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Search engine upgrades its relevance

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August 3, 1999
Web posted at: 5:46 p.m. EDT (2146 GMT)

(CNN) -- An upgrade to the Excite search engine set to go up in 10 days promises to scour the entire Web and return more relevant information, possibly boosting its reputation among savvy Web surfers.

The upgrade will bring users closer to all 800 million of the Web's pages, said Kris Carpenter, director of search products and services for the Redwood City, Calif.-based company.

Robots and live researchers have visited every page to categorize and index them more carefully according to relevance, she said.

"By knowing what's out there we can create deeper slices of the Web based on what is of interest to the user," she said.

"We're now trying to access everything that is out there," she said. "We intend to do that in terms of indexing by taking total volume of indexed pages from 50 million up into neighborhood of 250 or 300 [million]."

Other search engines, like AltaVista, do not index all Web pages, she said.

Most competing services have failed so far to capture the bulk of the vast quantities of material that are published on the Internet, meaning that Internet users get only a partial sampling of the online material existing on a given topic.

Excite@Home says it will provide consumers more quality information than they have been able to receive to date. Excite has had a reputation of returning search results with low relevance.

"We have historically not been as comprehensive as AltaVista," Carpenter said. "With this new platform, we will surpass them."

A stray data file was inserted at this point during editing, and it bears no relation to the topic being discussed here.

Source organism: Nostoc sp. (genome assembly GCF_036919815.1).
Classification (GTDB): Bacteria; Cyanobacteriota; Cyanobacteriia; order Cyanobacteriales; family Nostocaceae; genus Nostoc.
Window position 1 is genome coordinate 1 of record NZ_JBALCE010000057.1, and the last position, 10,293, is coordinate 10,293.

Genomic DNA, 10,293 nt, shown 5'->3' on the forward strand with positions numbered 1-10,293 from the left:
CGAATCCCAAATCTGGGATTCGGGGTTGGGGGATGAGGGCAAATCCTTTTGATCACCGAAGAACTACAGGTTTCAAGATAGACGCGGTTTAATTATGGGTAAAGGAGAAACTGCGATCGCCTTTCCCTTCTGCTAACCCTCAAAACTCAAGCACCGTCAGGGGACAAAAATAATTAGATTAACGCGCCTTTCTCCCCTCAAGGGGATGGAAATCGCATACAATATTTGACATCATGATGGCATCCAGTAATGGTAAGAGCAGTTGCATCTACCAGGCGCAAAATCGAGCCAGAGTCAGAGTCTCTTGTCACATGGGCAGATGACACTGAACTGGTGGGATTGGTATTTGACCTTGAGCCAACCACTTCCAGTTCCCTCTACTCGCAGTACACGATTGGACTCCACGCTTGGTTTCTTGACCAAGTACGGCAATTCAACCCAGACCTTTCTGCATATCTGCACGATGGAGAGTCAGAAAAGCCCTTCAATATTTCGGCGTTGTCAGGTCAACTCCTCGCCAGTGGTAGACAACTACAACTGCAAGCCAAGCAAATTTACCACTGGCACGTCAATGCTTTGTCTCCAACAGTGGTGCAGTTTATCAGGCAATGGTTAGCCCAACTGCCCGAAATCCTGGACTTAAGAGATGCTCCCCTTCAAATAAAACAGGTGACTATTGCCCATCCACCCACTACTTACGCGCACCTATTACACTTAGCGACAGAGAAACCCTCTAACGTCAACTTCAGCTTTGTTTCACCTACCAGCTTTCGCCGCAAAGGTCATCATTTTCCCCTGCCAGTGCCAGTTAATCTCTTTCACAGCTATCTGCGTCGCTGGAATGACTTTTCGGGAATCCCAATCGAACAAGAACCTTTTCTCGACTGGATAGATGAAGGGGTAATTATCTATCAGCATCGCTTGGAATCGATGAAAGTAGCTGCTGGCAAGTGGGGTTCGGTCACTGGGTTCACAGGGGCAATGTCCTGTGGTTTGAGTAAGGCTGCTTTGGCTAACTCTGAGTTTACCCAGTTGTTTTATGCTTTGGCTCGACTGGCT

Danny Sullivan, editor of the Search Engine Watch newsletter, was optimistic about the upgrade.

"For anybody using Excite right now it should be a huge improvement because one of the problems with Excite was it's a relatively small database and that has meant that there have been good sites that just get dumped," Sullivan said.

First-page results

Most users searching the Web reportedly reach their targeted information 15 percent of the time -- not a great batting average. The new Excite@Home, which has been under development for the past 18 months, will improve on that, Carpenter said.

"We would like to get to point where the first page of results is returning valid content you would like to start with and meets the majority of your searching needs," Carpenter said.

Duplicate sites have been eliminated and Excite has come up with new ways to record information about sites for its indexing, detecting and eliminating spam sites, she said. Along with automated indexing, Excite has relied on reports from users to find out what they thought about sites.

The engine will include all publicly available information published on the Web, she said. It will exclude password-protected sites.

The number of pages on the World Wide Web is growing and is expected to exceed 1 billion early next century. The new engine is scalable and designed to keep up with this growth, the company said.

Excite's popularity is second to that of Yahoo!, excluding default search engines installed on Netscape and Microsoft browsers, Sullivan said.

One measure of Excite's upgrade will be the reaction of research professionals who have turned up their noses at it in the past, saying it's not a powerhouse search engine like AltaVista or Northern Light.

"This does make it more competitive for those users," Sullivan said. "For the average user not aware of Excite's small size, chances are this will not even be much of an issue for them.

Excite@Home was recently formed through the merger of the popular portal Excite and @Home Corp., which provides high-speed Internet access. @Home paid $6.7 billion for Excite in a stock deal that was one of the highest-priced Internet mergers to date.

Business Week Online reported on Monday that the popular Internet portal Yahoo! Inc. was in merger talks with Excite@Home, but Excite@Home President George Bell on Tuesday flatly denied the report.

Reuters contributed to this report.

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